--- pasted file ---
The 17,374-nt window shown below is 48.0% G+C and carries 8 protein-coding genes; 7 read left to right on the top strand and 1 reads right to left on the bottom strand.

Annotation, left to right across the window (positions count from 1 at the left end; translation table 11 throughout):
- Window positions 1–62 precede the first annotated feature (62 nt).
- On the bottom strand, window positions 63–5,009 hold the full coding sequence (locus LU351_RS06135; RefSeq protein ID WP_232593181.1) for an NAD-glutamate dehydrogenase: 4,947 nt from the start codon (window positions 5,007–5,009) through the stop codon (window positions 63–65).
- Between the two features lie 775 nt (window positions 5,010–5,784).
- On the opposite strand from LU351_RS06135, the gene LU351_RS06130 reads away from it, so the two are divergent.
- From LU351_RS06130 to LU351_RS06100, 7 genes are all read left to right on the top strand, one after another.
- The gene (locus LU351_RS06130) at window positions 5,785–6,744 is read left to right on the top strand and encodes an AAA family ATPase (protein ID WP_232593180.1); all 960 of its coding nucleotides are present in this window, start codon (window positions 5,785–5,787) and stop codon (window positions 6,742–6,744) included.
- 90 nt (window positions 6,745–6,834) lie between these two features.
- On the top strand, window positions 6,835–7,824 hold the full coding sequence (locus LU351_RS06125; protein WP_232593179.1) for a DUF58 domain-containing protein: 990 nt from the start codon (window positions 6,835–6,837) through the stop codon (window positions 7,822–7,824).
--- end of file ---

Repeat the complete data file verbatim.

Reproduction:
The 17,374-nt window shown below is 48.0% G+C and carries 8 protein-coding genes; 7 read left to right on the top strand and 1 reads right to left on the bottom strand.

Annotation, left to right across the window (positions count from 1 at the left end; translation table 11 throughout):
- Window positions 1–62 precede the first annotated feature (62 nt).
- On the bottom strand, window positions 63–5,009 hold the full coding sequence (locus LU351_RS06135; RefSeq protein ID WP_232593181.1) for an NAD-glutamate dehydrogenase: 4,947 nt from the start codon (window positions 5,007–5,009) through the stop codon (window positions 63–65).
- Between the two features lie 775 nt (window positions 5,010–5,784).
- On the opposite strand from LU351_RS06135, the gene LU351_RS06130 reads away from it, so the two are divergent.
- From LU351_RS06130 to LU351_RS06100, 7 genes are all read left to right on the top strand, one after another.
- The gene (locus LU351_RS06130) at window positions 5,785–6,744 is read left to right on the top strand and encodes an AAA family ATPase (protein ID WP_232593180.1); all 960 of its coding nucleotides are present in this window, start codon (window positions 5,785–5,787) and stop codon (window positions 6,742–6,744) included.
- 90 nt (window positions 6,745–6,834) lie between these two features.
- On the top strand, window positions 6,835–7,824 hold the full coding sequence (locus LU351_RS06125; protein WP_232593179.1) for a DUF58 domain-containing protein: 990 nt from the start codon (window positions 6,835–6,837) through the stop codon (window positions 7,822–7,824).